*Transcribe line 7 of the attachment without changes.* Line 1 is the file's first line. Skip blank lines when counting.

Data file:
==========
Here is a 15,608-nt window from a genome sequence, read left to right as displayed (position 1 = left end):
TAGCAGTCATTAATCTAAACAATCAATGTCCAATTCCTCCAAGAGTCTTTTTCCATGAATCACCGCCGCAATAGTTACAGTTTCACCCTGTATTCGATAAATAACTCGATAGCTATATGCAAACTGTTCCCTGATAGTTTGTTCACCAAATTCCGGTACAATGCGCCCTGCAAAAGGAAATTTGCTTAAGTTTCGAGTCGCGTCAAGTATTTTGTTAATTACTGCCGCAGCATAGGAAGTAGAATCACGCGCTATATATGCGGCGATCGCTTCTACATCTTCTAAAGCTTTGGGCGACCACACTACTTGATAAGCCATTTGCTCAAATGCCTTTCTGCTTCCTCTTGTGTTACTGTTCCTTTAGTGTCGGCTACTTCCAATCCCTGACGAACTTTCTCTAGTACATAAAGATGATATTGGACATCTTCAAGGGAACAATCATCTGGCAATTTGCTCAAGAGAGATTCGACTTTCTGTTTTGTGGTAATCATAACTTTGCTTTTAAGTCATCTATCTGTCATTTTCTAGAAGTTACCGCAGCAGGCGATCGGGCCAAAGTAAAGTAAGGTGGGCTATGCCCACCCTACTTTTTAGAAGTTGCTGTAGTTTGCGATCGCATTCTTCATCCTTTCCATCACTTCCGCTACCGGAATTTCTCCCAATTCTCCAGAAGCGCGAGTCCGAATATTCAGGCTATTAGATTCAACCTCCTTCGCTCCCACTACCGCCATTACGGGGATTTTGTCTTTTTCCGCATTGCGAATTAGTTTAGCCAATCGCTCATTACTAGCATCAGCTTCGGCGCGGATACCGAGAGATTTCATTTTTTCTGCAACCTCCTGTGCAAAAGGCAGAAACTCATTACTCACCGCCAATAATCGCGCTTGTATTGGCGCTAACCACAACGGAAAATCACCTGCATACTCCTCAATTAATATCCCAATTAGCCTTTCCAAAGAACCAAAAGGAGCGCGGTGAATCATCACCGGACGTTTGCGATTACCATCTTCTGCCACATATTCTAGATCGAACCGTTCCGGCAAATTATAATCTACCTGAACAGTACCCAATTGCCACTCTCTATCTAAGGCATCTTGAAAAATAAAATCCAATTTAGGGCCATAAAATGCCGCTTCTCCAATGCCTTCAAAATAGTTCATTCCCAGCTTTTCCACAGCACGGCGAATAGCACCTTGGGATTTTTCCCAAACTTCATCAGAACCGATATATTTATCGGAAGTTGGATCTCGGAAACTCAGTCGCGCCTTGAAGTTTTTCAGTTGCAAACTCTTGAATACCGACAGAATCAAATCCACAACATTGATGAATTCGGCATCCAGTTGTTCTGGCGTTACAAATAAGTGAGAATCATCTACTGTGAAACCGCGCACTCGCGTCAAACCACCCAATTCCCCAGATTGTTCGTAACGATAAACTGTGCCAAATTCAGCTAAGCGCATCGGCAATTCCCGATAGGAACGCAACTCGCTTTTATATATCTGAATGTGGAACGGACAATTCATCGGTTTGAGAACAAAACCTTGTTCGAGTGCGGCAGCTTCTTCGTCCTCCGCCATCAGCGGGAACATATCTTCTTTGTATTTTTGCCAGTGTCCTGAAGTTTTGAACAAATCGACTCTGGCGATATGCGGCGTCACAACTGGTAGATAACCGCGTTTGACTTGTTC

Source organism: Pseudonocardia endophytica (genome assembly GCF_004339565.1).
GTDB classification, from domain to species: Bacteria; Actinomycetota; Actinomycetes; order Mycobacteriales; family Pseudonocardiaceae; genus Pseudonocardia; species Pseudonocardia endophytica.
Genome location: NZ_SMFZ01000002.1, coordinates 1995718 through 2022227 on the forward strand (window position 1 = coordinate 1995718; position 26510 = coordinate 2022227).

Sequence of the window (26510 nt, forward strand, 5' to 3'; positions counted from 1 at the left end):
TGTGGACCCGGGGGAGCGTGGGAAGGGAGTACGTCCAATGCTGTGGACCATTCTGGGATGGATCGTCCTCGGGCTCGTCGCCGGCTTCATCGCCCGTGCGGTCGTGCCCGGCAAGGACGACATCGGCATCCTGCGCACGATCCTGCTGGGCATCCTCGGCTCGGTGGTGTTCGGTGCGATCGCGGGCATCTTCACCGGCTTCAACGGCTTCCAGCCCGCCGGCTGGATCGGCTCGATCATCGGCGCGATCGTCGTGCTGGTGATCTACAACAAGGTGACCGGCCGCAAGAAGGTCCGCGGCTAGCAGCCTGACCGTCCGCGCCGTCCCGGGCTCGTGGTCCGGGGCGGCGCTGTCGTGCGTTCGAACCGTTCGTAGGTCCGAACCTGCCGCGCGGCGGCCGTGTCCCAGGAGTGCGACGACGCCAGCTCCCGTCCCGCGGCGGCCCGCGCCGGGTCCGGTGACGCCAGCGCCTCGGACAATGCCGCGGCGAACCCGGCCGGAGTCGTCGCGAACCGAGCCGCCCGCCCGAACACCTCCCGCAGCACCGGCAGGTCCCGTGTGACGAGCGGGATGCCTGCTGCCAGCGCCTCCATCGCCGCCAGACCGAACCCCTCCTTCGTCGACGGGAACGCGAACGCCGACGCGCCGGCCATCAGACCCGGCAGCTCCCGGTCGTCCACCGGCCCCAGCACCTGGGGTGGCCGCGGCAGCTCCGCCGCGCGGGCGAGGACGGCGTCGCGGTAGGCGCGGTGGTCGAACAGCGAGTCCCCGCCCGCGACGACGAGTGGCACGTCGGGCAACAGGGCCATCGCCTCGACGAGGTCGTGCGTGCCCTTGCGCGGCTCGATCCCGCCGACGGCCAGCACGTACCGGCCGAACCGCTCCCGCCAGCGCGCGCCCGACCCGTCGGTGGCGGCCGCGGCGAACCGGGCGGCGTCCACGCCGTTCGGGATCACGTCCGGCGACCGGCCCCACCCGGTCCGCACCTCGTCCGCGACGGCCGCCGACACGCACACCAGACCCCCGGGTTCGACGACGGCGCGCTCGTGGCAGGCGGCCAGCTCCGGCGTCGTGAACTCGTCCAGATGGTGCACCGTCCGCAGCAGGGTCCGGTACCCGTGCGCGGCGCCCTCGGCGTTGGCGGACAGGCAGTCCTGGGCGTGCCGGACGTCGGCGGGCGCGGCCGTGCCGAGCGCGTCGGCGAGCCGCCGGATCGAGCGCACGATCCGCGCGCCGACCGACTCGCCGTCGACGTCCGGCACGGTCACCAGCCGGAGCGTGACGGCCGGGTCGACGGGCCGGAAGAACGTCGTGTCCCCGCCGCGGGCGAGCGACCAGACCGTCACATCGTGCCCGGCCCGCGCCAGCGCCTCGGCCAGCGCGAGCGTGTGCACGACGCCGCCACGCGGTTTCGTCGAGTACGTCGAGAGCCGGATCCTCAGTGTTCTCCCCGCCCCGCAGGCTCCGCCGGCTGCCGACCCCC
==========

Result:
TGTGGACCCGGGGGAGCGTGGGAAGGGAGTACGTCCAATGCTGTGGACCATTCTGGGATGGATCGTCCTCGGGCTCGTCGCCGGCTTCATCGCCCGTGCGGTCGTGCCCGGCAAGGACGACATCGGCATCCTGCGCACGATCCTGCTGGGCATCCTCGGCTCGGTGGTGTTCGGTGCGATCGCGGGCATCTTCACCGGCTTCAACGGCTTCCAGCCCGCCGGCTGGATCGGCTCGATCATCGGCGCGATCGTCGTGCTGGTGATCTACAACAAGGTGACCGGCCGCAAGAAGGTCCGCGGCTAGCAGCCTGACCGTCCGCGCCGTCCCGGGCTCGTGGTCCGGGGCGGCGCTGTCGTGCGTTCGAACCGTTCGTAGGTCCGAACCTGCCGCGCGGCGGCCGTGTCCCAGGAGTGCGACGACGCCAGCTCCCGTCCCGCGGCGGCCCGCGCCGGGTCCGGTGACGCCAGCGCCTCGGACAATGCCGCGGCGAACCCGGCCGGAGTCGTCGCGAACCGAGCCGCCCGCCCGAACACCTCCCGCAGCACCGGCAGGTCCCGTGTGACGAGCGGGATGCCTGCTGCCAGCGCCTCCATCGCCGCCAGACCGAACCCCTCCTTCGTCGACGGGAACGCGAACGCCGACGCGCCGGCCATCAGACCCGGCAGCTCCCGGTCGTCCACCGGCCCCAGCACCTGGGGTGGCCGCGGCAGCTCCGCCGCGCGGGCGAGGACGGCGTCGCGGTAGGCGCGGTGGTCGAACAGCGAGTCCCCGCCCGCGACGACGAGTGGCACGTCGGGCAACAGGGCCATCGCCTCGACGAGGTCGTGCGTGCCCTTGCGCGGCTCGATCCCGCCGACGGCCAGCACGTACCGGCCGAACCGCTCCCGCCAGCGCGCGCCCGACCCGTCGGTGGCGGCCGCGGCGAACCGGGCGGCGTCCACGCCGTTCGGGATCACGTCCGGCGACCGGCCCCACCCGGTCCGCACCTCGTCCGCGACGGCCGCCGACACGCACACCAGACCCCCGGGTTCGACGACGGCGCGCTCGTGGCAGGCGGCCAGCTCCGGCGTCGTGAACTCGTCCAGATGGTGCACCGTCCGCAGCAGGGTCCGGTACCCGTGCGCGGCGCCCTCGGCGTTGGCGGACAGGCAGTCCTGGGCGTGCCGGACGTCGGCGGGCGCGGCCGTGCCGAGCGCGTCGGCGAGCCGCCGGATCGAGCGCACGATCCGCGCGCCGACCGACTCGCCGTCGACGTCCGGCACGGTCACCAGCCGGAGCGTGACGGCCGGGTCGACGGGCCGGAAGAACGTCGTGTCCCCGCCGCGGGCGAGCGACCAGACCGTCACATCGTGCCCGGCCCGCGCCAGCGCCTCGGCCAGCGCGAGCGTGTGCACGACGCCGCCACGCGGTTTCGTCGAGTACGTCGAGAGCCGGATCCTCAGTGTTCTCCCCGCCCCGCAGGCTCCGCCGGCTGCCGACCCCC